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Clinical manifestations and diagnosis of premenstrual syndrome and premenstrual dysphoric disorder

Kimberly A Yonkers, MD
Robert F Casper, MD
Section Editors
Robert L Barbieri, MD
William F Crowley, Jr, MD
Deputy Editor
Kathryn A Martin, MD


The premenstrual syndrome (PMS) is characterized by the presence of both physical and behavioral (including affective) symptoms that occur repetitively in the second half of the menstrual cycle and interfere with some aspects of the woman's life. The American Psychiatric Association (APA) defines premenstrual dysphoric disorder (PMDD) as a severe form of PMS in which symptoms of anger, irritability, and internal tension are prominent. (See 'Evaluation' below.)

This topic will review the clinical manifestations and diagnosis of PMS and PMDD. The epidemiology, pathogenesis, and treatment of this disorder are discussed separately. (See "Epidemiology and pathogenesis of premenstrual syndrome and premenstrual dysphoric disorder" and "Treatment of premenstrual syndrome and premenstrual dysphoric disorder".)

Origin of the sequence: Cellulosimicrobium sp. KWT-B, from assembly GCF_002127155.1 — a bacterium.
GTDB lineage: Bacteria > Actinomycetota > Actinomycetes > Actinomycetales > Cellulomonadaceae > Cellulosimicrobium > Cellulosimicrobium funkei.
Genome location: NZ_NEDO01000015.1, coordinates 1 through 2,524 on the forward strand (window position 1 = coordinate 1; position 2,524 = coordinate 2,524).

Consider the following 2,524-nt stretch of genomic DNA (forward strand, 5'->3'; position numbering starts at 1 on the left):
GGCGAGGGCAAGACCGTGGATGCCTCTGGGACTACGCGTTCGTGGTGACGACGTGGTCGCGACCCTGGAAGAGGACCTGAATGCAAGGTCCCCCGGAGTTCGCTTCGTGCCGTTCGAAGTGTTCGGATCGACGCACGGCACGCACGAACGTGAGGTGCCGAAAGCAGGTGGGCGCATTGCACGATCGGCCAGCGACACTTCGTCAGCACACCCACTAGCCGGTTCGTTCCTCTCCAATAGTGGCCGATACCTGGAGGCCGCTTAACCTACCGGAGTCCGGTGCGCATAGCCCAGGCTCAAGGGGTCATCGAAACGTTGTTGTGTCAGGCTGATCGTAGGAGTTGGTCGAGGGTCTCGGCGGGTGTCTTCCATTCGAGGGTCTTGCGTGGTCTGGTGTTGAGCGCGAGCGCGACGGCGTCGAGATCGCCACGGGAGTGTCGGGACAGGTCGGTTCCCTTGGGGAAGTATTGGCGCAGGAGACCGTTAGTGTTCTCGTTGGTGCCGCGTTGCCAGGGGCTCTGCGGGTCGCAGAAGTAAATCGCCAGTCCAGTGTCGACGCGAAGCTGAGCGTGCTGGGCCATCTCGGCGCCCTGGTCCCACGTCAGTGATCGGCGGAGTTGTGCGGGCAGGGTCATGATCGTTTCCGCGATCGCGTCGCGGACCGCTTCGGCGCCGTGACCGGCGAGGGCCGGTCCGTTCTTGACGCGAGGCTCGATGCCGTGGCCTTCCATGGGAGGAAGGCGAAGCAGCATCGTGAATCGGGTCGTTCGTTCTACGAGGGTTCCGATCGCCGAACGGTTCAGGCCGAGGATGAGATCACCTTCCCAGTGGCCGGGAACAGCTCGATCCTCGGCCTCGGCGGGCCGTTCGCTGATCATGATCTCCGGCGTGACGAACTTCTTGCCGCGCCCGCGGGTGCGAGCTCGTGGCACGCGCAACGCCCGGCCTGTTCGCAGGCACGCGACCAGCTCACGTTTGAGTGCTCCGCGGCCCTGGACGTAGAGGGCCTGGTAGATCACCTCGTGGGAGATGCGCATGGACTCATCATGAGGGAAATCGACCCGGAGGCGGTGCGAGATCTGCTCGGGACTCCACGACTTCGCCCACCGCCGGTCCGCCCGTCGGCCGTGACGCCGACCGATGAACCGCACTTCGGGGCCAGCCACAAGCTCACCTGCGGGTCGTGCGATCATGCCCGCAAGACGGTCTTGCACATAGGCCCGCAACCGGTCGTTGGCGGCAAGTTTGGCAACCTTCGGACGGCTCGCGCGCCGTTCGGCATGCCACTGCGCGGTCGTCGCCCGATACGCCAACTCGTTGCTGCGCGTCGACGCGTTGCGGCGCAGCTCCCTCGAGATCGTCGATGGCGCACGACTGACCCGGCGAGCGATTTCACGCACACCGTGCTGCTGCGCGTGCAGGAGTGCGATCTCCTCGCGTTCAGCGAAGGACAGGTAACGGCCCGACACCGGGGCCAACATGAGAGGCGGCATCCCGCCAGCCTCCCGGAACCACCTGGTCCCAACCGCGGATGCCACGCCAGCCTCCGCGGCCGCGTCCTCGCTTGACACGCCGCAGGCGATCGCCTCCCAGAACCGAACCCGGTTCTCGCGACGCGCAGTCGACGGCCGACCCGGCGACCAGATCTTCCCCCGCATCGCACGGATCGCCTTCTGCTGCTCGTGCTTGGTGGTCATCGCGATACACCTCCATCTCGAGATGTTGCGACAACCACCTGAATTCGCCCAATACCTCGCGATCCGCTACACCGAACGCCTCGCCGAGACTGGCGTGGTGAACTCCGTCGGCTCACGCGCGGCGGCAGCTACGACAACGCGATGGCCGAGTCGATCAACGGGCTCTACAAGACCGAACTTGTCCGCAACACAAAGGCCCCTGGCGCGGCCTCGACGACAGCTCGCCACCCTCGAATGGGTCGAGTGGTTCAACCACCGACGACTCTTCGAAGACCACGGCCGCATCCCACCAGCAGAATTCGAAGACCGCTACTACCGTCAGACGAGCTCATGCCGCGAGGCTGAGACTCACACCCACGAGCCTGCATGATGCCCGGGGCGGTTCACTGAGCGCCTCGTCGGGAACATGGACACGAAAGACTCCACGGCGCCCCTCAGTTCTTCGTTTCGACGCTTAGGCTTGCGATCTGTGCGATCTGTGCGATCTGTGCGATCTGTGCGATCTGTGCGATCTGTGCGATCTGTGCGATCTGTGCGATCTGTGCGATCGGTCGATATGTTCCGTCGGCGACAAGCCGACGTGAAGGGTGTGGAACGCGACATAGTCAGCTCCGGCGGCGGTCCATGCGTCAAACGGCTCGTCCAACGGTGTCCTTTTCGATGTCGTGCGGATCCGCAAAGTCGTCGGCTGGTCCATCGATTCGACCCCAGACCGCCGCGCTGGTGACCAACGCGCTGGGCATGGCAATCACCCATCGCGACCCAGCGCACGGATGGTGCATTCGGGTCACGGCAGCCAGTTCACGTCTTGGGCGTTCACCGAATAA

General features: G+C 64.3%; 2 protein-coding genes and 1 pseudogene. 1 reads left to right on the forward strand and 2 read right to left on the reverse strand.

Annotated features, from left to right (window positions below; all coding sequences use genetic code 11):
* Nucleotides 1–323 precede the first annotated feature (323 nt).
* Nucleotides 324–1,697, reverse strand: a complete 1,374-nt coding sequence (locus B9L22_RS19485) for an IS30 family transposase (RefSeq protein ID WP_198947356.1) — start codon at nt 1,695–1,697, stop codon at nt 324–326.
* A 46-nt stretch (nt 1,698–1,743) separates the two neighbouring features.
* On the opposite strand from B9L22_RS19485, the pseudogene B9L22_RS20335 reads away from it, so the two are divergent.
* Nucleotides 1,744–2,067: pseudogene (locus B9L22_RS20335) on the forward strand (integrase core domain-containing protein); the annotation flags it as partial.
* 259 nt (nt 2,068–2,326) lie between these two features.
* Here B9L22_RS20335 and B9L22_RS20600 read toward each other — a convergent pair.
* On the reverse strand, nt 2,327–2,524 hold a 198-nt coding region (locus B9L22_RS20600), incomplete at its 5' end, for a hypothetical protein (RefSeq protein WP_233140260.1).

Most women of reproductive age experience one or more mild emotional or physical symptoms for one to two days before the onset of menses (figure 1). These symptoms, such as breast soreness and bloating, are mild, do not cause severe distress or functional impairment, and are not considered to represent premenstrual syndrome (PMS) [1].

In contrast, clinically significant PMS is defined by the American College of Obstetricians and Gynecologists (ACOG) as at least one symptom associated with "economic or social dysfunction" that occurs during the five days before the onset of menses and is present in at least three consecutive menstrual cycles (figure 1). Symptoms may be affective (eg, angry outbursts, depression) or physical (eg, breast pain and bloating) (table 1). (See 'Evaluation' below.)

Premenstrual dysphoric disorder (PMDD) is the most severe form and is described below. (See 'PMDD' below.)

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Literature review current through: Nov 2017. | This topic last updated: Feb 10, 2016.
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